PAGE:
They started it because blind people couldn’t do a lot of things independently.
What guide dogs eat:
Guide dogs eat bait, fruit, meat and other stuff but do not give them chocolate.
How old guide dogs can get:
Guide dogs can get as old as 15 years old.
How long do guide dogs work:
Guide dogs work for 6-7 years.
How many guide dogs trained each year:
There are about 800 dogs trained each year.
What the stages are for becoming a Guide Dog:
Where they find the dogs:
The first guide dog was named Blondie and she had puppies and her puppies had puppies and they kept having puppies and many of them became guide dogs.
What the guide dog volunteers do:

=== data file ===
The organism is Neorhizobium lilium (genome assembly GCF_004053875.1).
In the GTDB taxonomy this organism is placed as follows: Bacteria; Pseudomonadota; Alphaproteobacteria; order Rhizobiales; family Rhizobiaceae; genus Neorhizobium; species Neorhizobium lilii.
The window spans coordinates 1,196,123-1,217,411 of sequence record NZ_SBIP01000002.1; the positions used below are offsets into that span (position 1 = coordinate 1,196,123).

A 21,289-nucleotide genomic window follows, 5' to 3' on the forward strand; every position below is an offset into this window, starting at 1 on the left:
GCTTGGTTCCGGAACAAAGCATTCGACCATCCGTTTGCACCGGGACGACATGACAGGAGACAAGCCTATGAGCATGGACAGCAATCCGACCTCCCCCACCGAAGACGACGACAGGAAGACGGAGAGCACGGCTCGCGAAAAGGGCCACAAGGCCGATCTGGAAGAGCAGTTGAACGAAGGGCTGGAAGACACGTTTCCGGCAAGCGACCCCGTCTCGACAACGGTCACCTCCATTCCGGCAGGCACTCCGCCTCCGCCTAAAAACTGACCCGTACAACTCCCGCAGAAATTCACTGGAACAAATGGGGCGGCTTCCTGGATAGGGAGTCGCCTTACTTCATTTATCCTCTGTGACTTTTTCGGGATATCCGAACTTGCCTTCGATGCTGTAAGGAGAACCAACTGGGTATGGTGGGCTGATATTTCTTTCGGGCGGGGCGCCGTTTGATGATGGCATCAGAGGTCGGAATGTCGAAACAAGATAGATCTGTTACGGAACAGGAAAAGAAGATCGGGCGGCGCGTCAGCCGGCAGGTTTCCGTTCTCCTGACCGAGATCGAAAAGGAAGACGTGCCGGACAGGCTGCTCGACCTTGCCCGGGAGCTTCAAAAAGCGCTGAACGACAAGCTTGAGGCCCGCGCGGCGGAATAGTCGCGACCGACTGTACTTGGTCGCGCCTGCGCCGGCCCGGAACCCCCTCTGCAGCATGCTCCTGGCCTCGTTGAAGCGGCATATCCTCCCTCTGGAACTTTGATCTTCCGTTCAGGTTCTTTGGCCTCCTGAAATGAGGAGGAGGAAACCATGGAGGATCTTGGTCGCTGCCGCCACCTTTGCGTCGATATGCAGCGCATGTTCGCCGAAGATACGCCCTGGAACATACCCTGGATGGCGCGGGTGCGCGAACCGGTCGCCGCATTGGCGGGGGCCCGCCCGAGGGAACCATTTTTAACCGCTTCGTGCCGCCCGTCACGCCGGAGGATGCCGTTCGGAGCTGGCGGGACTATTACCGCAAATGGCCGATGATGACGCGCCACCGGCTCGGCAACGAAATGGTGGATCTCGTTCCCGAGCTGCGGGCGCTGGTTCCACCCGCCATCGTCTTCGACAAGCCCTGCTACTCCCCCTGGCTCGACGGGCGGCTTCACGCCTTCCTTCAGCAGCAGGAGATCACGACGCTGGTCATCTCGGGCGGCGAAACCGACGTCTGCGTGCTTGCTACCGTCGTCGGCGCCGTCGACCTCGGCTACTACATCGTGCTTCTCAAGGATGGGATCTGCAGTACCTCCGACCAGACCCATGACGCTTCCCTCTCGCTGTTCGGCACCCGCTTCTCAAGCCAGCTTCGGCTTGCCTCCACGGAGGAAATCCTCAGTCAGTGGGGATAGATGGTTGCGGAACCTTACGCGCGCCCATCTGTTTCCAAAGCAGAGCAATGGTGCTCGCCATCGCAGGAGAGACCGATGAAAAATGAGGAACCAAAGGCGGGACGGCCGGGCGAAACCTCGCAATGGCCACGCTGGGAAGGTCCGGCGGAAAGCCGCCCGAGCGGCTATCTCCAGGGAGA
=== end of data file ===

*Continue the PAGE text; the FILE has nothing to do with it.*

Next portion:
Some feed, some train, some take care of the puppies, and some work at night.
Where guide dog locations are:
I only know of two, one is in San Rafael, California and one is in Boring, Oregon.
Does every dog become a guide dog?
Dogs that don’t become a guide dog are called career change. I learned that a blind person can stay with their dog for more than seven years. I also learned that it can be hard to leave a guide dog that you have trained.
WHAT DID THE SITE LOOK LIKE?
This site looked amazing and interesting. These are pictures of the site:
This is a pond making water sounds to let blind people know that they are close to the kennels.
This is a picture of the kennels.
Original entrance sign at the San Rafael campus.
2015 entrance in San Rafael.
Groundbreaking ceremony in San Rafael.
This is a picture of the kennels.
These are the pups
These are the kennels now
WHY IS THIS SPECIAL TO MARIN?